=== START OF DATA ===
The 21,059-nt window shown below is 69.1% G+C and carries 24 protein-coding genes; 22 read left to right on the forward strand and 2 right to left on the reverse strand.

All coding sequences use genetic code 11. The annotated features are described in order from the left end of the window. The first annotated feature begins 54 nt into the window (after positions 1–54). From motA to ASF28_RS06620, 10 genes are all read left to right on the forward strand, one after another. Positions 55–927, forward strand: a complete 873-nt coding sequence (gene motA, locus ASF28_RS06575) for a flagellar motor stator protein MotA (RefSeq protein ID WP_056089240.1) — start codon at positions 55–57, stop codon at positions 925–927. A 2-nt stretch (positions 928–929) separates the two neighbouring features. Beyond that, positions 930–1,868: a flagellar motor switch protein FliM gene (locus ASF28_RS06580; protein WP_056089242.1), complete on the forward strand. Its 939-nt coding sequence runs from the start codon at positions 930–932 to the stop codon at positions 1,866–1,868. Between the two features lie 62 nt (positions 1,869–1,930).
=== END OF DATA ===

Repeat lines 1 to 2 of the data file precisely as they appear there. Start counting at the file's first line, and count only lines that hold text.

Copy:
The 21,059-nt window shown below is 69.1% G+C and carries 24 protein-coding genes; 22 read left to right on the forward strand and 2 right to left on the reverse strand.

All coding sequences use genetic code 11. The annotated features are described in order from the left end of the window. The first annotated feature begins 54 nt into the window (after positions 1–54). From motA to ASF28_RS06620, 10 genes are all read left to right on the forward strand, one after another. Positions 55–927, forward strand: a complete 873-nt coding sequence (gene motA, locus ASF28_RS06575) for a flagellar motor stator protein MotA (RefSeq protein ID WP_056089240.1) — start codon at positions 55–57, stop codon at positions 925–927. A 2-nt stretch (positions 928–929) separates the two neighbouring features. Beyond that, positions 930–1,868: a flagellar motor switch protein FliM gene (locus ASF28_RS06580; protein WP_056089242.1), complete on the forward strand. Its 939-nt coding sequence runs from the start codon at positions 930–932 to the stop codon at positions 1,866–1,868. Between the two features lie 62 nt (positions 1,869–1,930).